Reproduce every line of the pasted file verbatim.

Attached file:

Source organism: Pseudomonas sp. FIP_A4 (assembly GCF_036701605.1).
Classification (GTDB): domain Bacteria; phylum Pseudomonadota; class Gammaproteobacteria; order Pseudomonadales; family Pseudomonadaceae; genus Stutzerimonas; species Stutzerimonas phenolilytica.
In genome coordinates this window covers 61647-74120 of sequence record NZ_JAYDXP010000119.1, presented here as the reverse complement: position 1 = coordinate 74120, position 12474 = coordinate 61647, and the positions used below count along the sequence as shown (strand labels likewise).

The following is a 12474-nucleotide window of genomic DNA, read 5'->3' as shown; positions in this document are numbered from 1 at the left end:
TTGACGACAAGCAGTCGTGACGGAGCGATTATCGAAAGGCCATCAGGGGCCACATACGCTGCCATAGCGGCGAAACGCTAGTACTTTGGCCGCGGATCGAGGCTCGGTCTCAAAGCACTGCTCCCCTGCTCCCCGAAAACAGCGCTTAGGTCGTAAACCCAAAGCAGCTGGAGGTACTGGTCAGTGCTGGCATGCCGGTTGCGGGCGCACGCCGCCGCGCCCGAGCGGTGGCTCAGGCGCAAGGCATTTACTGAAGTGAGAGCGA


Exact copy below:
Source organism: Pseudomonas sp. FIP_A4 (assembly GCF_036701605.1).
Classification (GTDB): domain Bacteria; phylum Pseudomonadota; class Gammaproteobacteria; order Pseudomonadales; family Pseudomonadaceae; genus Stutzerimonas; species Stutzerimonas phenolilytica.
In genome coordinates this window covers 61647-74120 of sequence record NZ_JAYDXP010000119.1, presented here as the reverse complement: position 1 = coordinate 74120, position 12474 = coordinate 61647, and the positions used below count along the sequence as shown (strand labels likewise).

The following is a 12474-nucleotide window of genomic DNA, read 5'->3' as shown; positions in this document are numbered from 1 at the left end:
TTGACGACAAGCAGTCGTGACGGAGCGATTATCGAAAGGCCATCAGGGGCCACATACGCTGCCATAGCGGCGAAACGCTAGTACTTTGGCCGCGGATCGAGGCTCGGTCTCAAAGCACTGCTCCCCTGCTCCCCGAAAACAGCGCTTAGGTCGTAAACCCAAAGCAGCTGGAGGTACTGGTCAGTGCTGGCATGCCGGTTGCGGGCGCACGCCGCCGCGCCCGAGCGGTGGCTCAGGCGCAAGGCATTTACTGAAGTGAGAGCGA